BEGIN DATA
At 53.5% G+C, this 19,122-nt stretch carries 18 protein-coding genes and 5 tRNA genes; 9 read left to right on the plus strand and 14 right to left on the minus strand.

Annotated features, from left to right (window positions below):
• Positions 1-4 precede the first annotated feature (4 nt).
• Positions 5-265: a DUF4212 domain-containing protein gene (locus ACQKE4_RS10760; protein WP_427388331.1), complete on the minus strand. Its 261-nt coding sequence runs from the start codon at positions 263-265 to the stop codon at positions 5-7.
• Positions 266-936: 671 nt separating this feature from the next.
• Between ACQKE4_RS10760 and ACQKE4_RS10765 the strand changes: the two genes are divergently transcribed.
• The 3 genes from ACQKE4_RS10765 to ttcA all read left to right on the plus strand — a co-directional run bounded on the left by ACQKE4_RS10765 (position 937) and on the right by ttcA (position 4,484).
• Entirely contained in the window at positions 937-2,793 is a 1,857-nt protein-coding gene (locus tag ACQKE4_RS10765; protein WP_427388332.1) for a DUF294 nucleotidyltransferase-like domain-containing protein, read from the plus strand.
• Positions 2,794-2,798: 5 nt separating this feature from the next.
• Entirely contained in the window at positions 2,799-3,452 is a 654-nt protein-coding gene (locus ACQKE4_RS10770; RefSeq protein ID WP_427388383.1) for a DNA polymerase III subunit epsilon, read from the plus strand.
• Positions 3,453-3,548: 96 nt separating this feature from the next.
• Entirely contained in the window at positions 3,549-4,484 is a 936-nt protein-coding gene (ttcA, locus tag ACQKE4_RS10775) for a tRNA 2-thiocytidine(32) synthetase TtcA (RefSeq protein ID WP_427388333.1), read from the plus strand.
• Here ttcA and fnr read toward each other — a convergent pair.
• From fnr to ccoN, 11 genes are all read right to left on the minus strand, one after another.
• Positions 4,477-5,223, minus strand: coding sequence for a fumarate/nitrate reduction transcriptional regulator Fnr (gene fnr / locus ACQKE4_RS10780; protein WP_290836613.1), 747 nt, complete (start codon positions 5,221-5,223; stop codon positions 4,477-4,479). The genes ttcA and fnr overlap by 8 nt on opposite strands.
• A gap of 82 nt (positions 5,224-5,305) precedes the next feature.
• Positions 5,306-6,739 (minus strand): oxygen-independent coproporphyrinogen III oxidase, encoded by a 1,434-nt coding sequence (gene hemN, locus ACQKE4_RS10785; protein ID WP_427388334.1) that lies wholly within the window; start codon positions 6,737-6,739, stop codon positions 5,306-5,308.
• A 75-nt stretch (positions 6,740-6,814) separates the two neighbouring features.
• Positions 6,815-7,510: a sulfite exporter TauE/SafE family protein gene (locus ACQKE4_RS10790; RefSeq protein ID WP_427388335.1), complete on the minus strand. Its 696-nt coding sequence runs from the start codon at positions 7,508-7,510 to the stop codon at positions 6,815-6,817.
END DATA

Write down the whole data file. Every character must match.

At 53.5% G+C, this 19,122-nt stretch carries 18 protein-coding genes and 5 tRNA genes; 9 read left to right on the plus strand and 14 right to left on the minus strand.

Annotated features, from left to right (window positions below):
• Positions 1-4 precede the first annotated feature (4 nt).
• Positions 5-265: a DUF4212 domain-containing protein gene (locus ACQKE4_RS10760; protein WP_427388331.1), complete on the minus strand. Its 261-nt coding sequence runs from the start codon at positions 263-265 to the stop codon at positions 5-7.
• Positions 266-936: 671 nt separating this feature from the next.
• Between ACQKE4_RS10760 and ACQKE4_RS10765 the strand changes: the two genes are divergently transcribed.
• The 3 genes from ACQKE4_RS10765 to ttcA all read left to right on the plus strand — a co-directional run bounded on the left by ACQKE4_RS10765 (position 937) and on the right by ttcA (position 4,484).
• Entirely contained in the window at positions 937-2,793 is a 1,857-nt protein-coding gene (locus tag ACQKE4_RS10765; protein WP_427388332.1) for a DUF294 nucleotidyltransferase-like domain-containing protein, read from the plus strand.
• Positions 2,794-2,798: 5 nt separating this feature from the next.
• Entirely contained in the window at positions 2,799-3,452 is a 654-nt protein-coding gene (locus ACQKE4_RS10770; RefSeq protein ID WP_427388383.1) for a DNA polymerase III subunit epsilon, read from the plus strand.
• Positions 3,453-3,548: 96 nt separating this feature from the next.
• Entirely contained in the window at positions 3,549-4,484 is a 936-nt protein-coding gene (ttcA, locus tag ACQKE4_RS10775) for a tRNA 2-thiocytidine(32) synthetase TtcA (RefSeq protein ID WP_427388333.1), read from the plus strand.
• Here ttcA and fnr read toward each other — a convergent pair.
• From fnr to ccoN, 11 genes are all read right to left on the minus strand, one after another.
• Positions 4,477-5,223, minus strand: coding sequence for a fumarate/nitrate reduction transcriptional regulator Fnr (gene fnr / locus ACQKE4_RS10780; protein WP_290836613.1), 747 nt, complete (start codon positions 5,221-5,223; stop codon positions 4,477-4,479). The genes ttcA and fnr overlap by 8 nt on opposite strands.
• A gap of 82 nt (positions 5,224-5,305) precedes the next feature.
• Positions 5,306-6,739 (minus strand): oxygen-independent coproporphyrinogen III oxidase, encoded by a 1,434-nt coding sequence (gene hemN, locus ACQKE4_RS10785; protein ID WP_427388334.1) that lies wholly within the window; start codon positions 6,737-6,739, stop codon positions 5,306-5,308.
• A 75-nt stretch (positions 6,740-6,814) separates the two neighbouring features.
• Positions 6,815-7,510: a sulfite exporter TauE/SafE family protein gene (locus ACQKE4_RS10790; RefSeq protein ID WP_427388335.1), complete on the minus strand. Its 696-nt coding sequence runs from the start codon at positions 7,508-7,510 to the stop codon at positions 6,815-6,817.